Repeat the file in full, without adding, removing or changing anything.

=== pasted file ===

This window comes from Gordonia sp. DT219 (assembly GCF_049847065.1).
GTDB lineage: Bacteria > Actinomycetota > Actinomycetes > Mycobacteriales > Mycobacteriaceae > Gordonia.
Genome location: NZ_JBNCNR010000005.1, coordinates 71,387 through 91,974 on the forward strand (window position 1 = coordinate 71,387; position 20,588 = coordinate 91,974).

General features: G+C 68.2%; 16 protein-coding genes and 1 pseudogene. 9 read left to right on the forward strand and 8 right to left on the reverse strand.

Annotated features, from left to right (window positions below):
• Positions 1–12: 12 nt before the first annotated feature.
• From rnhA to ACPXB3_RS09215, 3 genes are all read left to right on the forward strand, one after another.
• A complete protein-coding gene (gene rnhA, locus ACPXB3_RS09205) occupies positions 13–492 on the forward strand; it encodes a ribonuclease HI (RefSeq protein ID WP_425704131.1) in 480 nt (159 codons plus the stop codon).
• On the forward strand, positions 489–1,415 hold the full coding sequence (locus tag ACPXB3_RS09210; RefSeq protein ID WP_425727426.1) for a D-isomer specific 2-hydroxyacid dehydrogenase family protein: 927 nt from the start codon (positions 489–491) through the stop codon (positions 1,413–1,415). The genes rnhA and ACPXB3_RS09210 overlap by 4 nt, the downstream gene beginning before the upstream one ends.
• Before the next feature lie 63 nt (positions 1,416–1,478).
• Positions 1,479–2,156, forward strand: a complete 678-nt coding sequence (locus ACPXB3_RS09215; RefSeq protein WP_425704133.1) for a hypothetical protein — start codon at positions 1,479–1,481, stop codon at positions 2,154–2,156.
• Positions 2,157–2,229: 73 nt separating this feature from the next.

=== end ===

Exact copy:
This window comes from Gordonia sp. DT219 (assembly GCF_049847065.1).
GTDB lineage: Bacteria > Actinomycetota > Actinomycetes > Mycobacteriales > Mycobacteriaceae > Gordonia.
Genome location: NZ_JBNCNR010000005.1, coordinates 71,387 through 91,974 on the forward strand (window position 1 = coordinate 71,387; position 20,588 = coordinate 91,974).

General features: G+C 68.2%; 16 protein-coding genes and 1 pseudogene. 9 read left to right on the forward strand and 8 right to left on the reverse strand.

Annotated features, from left to right (window positions below):
• Positions 1–12: 12 nt before the first annotated feature.
• From rnhA to ACPXB3_RS09215, 3 genes are all read left to right on the forward strand, one after another.
• A complete protein-coding gene (gene rnhA, locus ACPXB3_RS09205) occupies positions 13–492 on the forward strand; it encodes a ribonuclease HI (RefSeq protein ID WP_425704131.1) in 480 nt (159 codons plus the stop codon).
• On the forward strand, positions 489–1,415 hold the full coding sequence (locus tag ACPXB3_RS09210; RefSeq protein ID WP_425727426.1) for a D-isomer specific 2-hydroxyacid dehydrogenase family protein: 927 nt from the start codon (positions 489–491) through the stop codon (positions 1,413–1,415). The genes rnhA and ACPXB3_RS09210 overlap by 4 nt, the downstream gene beginning before the upstream one ends.
• Before the next feature lie 63 nt (positions 1,416–1,478).
• Positions 1,479–2,156, forward strand: a complete 678-nt coding sequence (locus ACPXB3_RS09215; RefSeq protein WP_425704133.1) for a hypothetical protein — start codon at positions 1,479–1,481, stop codon at positions 2,154–2,156.
• Positions 2,157–2,229: 73 nt separating this feature from the next.